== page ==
So, check out the wines I mentioned above, and also go the Family Winemakers of California website, to check out all the members. Also watch for their next event, and block out the time to attend. It is well worth the expense!
In winemaking, vintage usually refers to the year the grapes were grown. So, if you see a wine with a vintage date of 2004 on it, then you can assume the grapes were grown during the 2004 growing season. Now that makes perfect sense, unless of course you are looking at a wine from the southern hemisphere. Think about it….wines in Australia, for example, have a growing season that runs from about October to April. So what year do you use? The year of harvest is what is on the label.
Okay, so we have that same bottle of 2004 Cabernet Sauvignon. All the grapes were harvested in 2004…..wait, not so fast! Most countries allow a vintage dated wine to include a portion of wine that is not from the year denoted on the label. Old World wines (European Union) only requires that 85% of the wine be from grapes in the denoted year. Australia and New Zealand follow the European requirements. In the United States, the requirement is also 85%, unless it is a designated AVA (i.e. Napa Valley or Paso Robles), in which case, it is 95%. In Chile and South Africa, the requirement is less stringent, only 75% required for vintage-dated wine.
So, if you’ve got a bottle of wine and there’s no vintage date (often seen on wine lists as NV – “Non Vintage”), you can assume that the wine was made from grapes of several years’ harvests, or at least, did not meet the minimum requirements. This is a common practice for winemakers seeking a consistent style of wine, often referred to as a “house style”. Champagne is the most common NV wine, as the producer blends many years together, to maintain a certain flavor profile. That is not to say there aren’t any vintage Champagnes, as there are. Wines from the best vintages often sell for much higher prices than those from average vintages. Vintages wines are assumed to improve with further aging in the bottle. This has led to a misperception that any vintage dated wine is of higher quality, and capable of aging. While that would be great to believe, it is simply not true. There are some very poor quality vintage dated wines.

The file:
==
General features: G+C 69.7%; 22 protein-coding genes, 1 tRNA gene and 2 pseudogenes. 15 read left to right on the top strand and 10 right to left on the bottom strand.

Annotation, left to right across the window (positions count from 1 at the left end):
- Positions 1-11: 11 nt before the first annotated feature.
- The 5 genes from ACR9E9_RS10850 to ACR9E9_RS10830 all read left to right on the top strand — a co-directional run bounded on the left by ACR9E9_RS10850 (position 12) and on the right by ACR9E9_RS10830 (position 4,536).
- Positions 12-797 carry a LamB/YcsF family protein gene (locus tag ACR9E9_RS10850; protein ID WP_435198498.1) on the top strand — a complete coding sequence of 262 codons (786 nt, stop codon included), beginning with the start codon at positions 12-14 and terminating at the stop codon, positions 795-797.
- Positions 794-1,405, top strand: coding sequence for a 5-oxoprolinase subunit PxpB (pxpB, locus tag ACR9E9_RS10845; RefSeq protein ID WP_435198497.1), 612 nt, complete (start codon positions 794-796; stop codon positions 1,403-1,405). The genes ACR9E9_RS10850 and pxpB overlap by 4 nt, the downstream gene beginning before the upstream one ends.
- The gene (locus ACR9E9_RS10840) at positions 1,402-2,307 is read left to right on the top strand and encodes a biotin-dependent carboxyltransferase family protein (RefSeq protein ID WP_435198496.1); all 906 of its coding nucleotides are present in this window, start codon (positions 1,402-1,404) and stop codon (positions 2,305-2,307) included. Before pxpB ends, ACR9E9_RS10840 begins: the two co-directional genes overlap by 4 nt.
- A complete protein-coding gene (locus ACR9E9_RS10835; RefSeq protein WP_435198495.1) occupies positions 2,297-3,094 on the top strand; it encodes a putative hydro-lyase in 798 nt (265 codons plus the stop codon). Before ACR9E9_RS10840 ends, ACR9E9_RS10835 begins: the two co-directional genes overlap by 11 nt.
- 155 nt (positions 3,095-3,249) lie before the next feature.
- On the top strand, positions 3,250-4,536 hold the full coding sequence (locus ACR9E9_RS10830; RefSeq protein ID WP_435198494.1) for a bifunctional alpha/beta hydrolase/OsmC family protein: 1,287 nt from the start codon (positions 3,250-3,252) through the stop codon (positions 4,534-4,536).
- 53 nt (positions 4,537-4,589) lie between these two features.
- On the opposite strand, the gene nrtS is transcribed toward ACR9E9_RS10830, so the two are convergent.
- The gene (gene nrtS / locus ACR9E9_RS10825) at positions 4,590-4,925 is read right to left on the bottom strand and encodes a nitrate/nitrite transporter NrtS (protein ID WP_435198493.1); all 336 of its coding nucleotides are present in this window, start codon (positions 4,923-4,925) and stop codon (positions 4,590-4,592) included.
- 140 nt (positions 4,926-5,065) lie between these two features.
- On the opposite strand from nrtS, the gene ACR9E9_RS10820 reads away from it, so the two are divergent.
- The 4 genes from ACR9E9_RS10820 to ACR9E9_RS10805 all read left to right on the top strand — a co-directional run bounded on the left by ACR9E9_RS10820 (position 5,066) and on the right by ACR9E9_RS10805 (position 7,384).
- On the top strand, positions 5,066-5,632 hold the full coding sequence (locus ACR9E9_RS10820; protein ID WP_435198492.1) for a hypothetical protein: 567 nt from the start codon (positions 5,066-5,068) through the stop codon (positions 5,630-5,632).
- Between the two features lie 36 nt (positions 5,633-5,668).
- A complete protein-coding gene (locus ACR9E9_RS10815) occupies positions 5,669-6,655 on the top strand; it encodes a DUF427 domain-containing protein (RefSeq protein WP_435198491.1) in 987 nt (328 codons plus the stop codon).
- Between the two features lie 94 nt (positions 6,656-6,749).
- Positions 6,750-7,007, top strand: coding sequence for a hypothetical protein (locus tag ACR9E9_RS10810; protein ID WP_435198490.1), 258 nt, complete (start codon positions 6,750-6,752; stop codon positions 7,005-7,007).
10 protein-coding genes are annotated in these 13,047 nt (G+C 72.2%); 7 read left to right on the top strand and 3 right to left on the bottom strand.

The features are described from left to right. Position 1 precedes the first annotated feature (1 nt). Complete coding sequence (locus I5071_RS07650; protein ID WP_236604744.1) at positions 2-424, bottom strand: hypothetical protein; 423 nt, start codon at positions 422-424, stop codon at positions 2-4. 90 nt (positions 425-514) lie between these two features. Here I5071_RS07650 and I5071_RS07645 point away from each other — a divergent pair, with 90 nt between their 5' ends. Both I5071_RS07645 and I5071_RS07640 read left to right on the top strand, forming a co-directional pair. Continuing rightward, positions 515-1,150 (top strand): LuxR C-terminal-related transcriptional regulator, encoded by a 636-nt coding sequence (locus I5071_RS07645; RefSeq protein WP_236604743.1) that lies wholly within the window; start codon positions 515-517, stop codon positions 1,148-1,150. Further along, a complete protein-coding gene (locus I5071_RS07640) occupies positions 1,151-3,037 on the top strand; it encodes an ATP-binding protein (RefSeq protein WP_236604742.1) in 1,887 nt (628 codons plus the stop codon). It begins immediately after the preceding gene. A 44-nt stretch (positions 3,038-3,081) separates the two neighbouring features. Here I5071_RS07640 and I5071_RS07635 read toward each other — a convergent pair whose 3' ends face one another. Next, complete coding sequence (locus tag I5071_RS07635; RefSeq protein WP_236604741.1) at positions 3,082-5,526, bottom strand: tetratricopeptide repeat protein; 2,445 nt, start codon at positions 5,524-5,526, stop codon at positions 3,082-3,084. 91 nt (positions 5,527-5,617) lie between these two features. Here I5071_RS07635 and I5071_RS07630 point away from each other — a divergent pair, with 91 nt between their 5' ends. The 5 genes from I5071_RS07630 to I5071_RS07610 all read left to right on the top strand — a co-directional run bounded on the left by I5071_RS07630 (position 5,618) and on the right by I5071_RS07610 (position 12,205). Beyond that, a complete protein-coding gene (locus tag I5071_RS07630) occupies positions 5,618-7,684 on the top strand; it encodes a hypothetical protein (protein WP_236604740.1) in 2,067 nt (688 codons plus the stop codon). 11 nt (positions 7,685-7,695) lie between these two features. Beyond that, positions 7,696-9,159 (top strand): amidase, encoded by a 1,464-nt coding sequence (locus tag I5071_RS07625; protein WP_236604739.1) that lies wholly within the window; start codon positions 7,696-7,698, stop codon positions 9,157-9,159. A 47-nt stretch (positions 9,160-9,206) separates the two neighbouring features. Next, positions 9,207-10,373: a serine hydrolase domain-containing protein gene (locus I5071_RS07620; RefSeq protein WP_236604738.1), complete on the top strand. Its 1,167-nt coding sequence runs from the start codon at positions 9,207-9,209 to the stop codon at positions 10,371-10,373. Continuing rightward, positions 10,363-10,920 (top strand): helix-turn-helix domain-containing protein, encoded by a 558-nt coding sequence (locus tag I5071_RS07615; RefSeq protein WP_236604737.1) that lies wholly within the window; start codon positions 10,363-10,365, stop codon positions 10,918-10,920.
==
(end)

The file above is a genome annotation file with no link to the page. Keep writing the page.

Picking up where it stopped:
But why should you care about the year?
If you live in California, you know we have a drought, and it has been an unusually warm winter, which has tricked the grapevines into early bud break. As I write this, the weather has turned to heavy rain, and is accompanied by cold weather, creating a much higher risk of frost damage or damage to the vine. Those little buds are very fragile and subject to damage during pruning if they have popped out of the wood. This would lead to a reduced crop, or possibly a poor crop. If you remember the weather right now, when the 2014 vintage is released, you’ll know why it tastes the way it does.
The importance of vintage, however, is often disputed. There is no doubt that cooler regions do see fluctuations in quality, a warmer growing season can produce riper grapes, while a colder growing season might produce lower sugar levels, and higher acidity. Extremely hot growing season can also produce flabby wines. The best example of where vintage makes a difference is Bordeaux. This growing region can easily be influenced by the weather during the growing season.
There is an argument that due to new winemaking techniques and the use of irrigation (particularly in the New World) has created a more uniform style of wine, that doesn’t vary much from vintage to vintage. Some even argue that there is not difference between vintages on New World wines. I am not one of those believers. If you’ve read this blog for a while, you have read about some of the vertical tastings dinners I have conducted, and there is a difference between vintages (a vertical tasting is a series of wines from the same producer, over a number of different vintages, i.e. 2004, 2005, 2006, and 2007 – which would be a 4-year vertical).
Back to Bordeaux….many wine collectors are concerned about vintage, as the best Bordeaux wines will age for decades in the bottle, and actually improve. These wines can be extremely expensive, and you have to have the patience to hold on to them, as well as cellar them under proper conditions. And, isn’t it nice to know the age of the bottle you have in your cellar? Inexpensive wines are typically meant for early consumption, so vintage is probably not as important. But, even with the inexpensive wines, it might be good to know the vintage. If you had that wine before, and you liked it, you can look for it again. If your wine shop is out of that vintage, and you still have one of the older vintages, try tasting them side by side, and see if you can taste any difference, or does that winery make a “house style” that is the same every year?
The importance of vintage is one about which disagreement can be expected to continue. For me, it does matter, particularly for Old World Wines.